But don’t take my word for it, Wikipedia has a list of gun homicides per 100k capita: USA = 4.46. The next European country is Ukraine at 1.36 (and I assume a result of being at war). Germany is an outlier at 1.01 and the rest of the EU is at 0.53 or lower. Therefore a combination of better mental health screening and gun control correlates very well with reduced gun homicides.

    Now, I’m not suggesting that gun control will work in the USA: I believe that there are simply too many guns out there now. That horse has already bolted from the stable. But I can point to where I live in France: It takes about a year to buy a semi-auto (less for non-repetition arms) and the police, your doctor and your shooting club have to sign-off on it. Plus, the French healthcare system is excellent. Unsurprisingly for me, the gun homicide rate is 0.21, despite having one of the highest rates of gun ownership in the world (In fact, may French people are surprised that you can buy semi-auto assault rifles, 50cal snipers, all kinds of dangerous things, here but the system keeps those arms relatively safe).

    As far as I can tell, Violent movies and video games, while a convenient scapegoat, don’t correlate with anything of note. In fact, violent crime in both the EU and USA are declining even as games get more realistic and violent. You’re just substituting one pointless, illiberal, confiscatory idea for another.

    @Pat Frank: Not a good prescription for every country for sure, but in the situation the USA finds itself in, I’m not sure what other avenues they have open to them…

    Comment by HibernoFrog — August 12, 2019 @ 3:59 am

  15. somehow, all the shrill screaming by libs – on anything – always brings to mind the “perfect solution” === “burning down the barn in order to kill the rats.”

    Or, if one prefers – “using a cannon to swat a fly.”

    no facts or logic needed – we don’t need no stinkin’ Bayes Theorem, or anything else.

    but it’s so much fun for liberals and media idiots

    so much pontificating and virtue-signaling to do – so little time ……

    Comment by elmer — August 12, 2019 @ 8:26 am

  16. @HibernoFrog: Your view seems very faulty.

    Consider: https://crimeresearch.org/2018/08/new-cprc-research-how-a-botched-study-fooled-the-world-about-the-u-s-share-of-mass-public-shootings-u-s-rate-is-lower-than-global-average/

    “Because of faulty research, it is widely believed that a disproportionate share – 31% – of the world’s mass public shooters occurred in the United States,” said Professor Paul Rubin, Samuel Candler Dobbs Professor of Economics, Emory University.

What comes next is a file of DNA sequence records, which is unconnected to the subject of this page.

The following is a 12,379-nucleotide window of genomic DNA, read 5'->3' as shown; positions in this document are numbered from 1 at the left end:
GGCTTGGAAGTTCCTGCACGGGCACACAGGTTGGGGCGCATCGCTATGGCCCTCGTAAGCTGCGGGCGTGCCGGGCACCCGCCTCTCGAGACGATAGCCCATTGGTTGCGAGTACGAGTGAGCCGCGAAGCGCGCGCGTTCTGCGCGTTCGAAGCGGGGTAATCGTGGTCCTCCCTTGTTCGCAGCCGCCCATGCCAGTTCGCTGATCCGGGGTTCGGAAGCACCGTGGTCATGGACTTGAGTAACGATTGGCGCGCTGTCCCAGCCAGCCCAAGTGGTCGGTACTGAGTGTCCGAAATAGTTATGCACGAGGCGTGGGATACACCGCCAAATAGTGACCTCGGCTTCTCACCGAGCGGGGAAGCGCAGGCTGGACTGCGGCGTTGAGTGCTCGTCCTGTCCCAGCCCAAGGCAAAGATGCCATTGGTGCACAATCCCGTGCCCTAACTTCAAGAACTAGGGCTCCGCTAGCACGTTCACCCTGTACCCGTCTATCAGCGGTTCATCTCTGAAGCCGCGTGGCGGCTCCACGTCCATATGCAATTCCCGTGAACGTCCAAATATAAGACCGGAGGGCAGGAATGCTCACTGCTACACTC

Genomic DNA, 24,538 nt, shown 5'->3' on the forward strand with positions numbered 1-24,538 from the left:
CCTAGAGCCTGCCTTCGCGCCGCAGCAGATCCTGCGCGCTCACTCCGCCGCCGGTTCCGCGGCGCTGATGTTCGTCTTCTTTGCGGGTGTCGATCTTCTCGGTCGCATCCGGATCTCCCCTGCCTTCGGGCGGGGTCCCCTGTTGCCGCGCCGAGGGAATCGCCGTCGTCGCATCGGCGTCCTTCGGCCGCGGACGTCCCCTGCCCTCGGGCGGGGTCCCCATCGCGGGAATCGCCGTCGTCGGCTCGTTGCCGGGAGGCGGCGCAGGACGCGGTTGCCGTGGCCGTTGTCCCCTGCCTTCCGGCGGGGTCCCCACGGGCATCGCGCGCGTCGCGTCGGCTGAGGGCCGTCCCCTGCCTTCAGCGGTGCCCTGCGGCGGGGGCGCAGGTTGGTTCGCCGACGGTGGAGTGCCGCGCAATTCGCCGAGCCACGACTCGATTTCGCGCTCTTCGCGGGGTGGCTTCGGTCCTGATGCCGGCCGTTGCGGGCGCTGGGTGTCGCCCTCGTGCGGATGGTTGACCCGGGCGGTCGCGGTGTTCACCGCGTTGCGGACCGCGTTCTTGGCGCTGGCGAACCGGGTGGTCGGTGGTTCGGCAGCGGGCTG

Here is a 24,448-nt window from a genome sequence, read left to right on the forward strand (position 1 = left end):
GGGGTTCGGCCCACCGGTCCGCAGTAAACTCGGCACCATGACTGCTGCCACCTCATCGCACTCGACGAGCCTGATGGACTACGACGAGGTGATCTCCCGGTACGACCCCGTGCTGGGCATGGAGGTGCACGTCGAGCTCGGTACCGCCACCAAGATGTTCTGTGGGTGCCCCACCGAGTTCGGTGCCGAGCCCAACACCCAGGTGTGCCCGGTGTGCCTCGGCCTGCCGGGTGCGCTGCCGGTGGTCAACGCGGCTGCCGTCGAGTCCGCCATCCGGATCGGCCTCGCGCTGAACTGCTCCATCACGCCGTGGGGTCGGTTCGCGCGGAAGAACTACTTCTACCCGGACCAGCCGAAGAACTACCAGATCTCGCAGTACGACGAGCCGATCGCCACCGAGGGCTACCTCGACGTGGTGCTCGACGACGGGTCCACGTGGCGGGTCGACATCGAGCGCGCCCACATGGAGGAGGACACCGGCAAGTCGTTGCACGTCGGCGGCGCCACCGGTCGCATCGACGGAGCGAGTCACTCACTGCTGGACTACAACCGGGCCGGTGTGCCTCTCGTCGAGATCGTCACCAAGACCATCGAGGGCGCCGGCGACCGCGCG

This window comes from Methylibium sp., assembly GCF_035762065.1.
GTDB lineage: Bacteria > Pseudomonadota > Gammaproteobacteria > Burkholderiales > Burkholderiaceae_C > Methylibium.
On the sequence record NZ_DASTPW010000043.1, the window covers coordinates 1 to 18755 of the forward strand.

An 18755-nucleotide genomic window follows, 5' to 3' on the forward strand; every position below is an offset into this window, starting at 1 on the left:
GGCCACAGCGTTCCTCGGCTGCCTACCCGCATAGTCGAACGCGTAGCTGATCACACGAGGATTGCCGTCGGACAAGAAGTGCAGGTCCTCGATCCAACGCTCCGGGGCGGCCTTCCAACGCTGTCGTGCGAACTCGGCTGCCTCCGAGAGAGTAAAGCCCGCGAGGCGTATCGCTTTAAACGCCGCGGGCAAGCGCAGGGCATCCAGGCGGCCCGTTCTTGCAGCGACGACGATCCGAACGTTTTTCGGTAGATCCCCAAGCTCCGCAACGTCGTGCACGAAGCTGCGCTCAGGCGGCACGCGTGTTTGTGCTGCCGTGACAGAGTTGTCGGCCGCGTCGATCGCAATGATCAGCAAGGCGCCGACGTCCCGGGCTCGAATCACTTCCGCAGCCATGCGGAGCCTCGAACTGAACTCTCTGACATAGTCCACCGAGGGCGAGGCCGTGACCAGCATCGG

“In fact, John Lott’s careful analysis of a very large data set – 437 – pages – shows that the proper number is about 2%, less than the U.S. share of world population. One can only hope that this important research will correct the record. … [W]orldwide since 1970 there have been 58,445 mass firearm attacks. Of these, 402 have occurred in the United States. The US is, according to the [Global Terrorism Database] responsible for less than one percent of all mass shootings (0.69 percent) since 1970.”

    Or this one: https://crimeresearch.org/2016/04/murder-and-homicide-rates-before-and-after-gun-bans/

    “Every place that has banned guns (either all guns or all handguns) has seen murder rates go up. You cannot point to one place where murder rates have fallen, whether it’s Chicago or D.C. or even island nations such as England, Jamaica, or Ireland.”

    And here’s an eye-opener: https://crimeresearch.org/2017/04/number-murders-county-54-us-counties-2014-zero-murders-69-1-murder/

    “Murders in US are very concentrated: 54% of US counties in 2014 had zero murders, 2% of counties have 51% of the murders.

    “In 2014, the most recent year that a county-level breakdown is available, 54% of counties (with 11% of the population) have no murders. 69% of counties have no more than one murder, and about 20% of the population. These counties account for only 4% of all murders in the country.

    “The worst 1% of counties have 19% of the population and 37% of the murders. The worst 2% of counties contain 28% of the population and 51% of the murders. The worst 5% of counties contain 47% of the population and account for 68% of murders. But even within those counties the murders are very heavily concentrated in small areas.”

    Comment by Pat Frank — August 12, 2019 @ 8:33 pm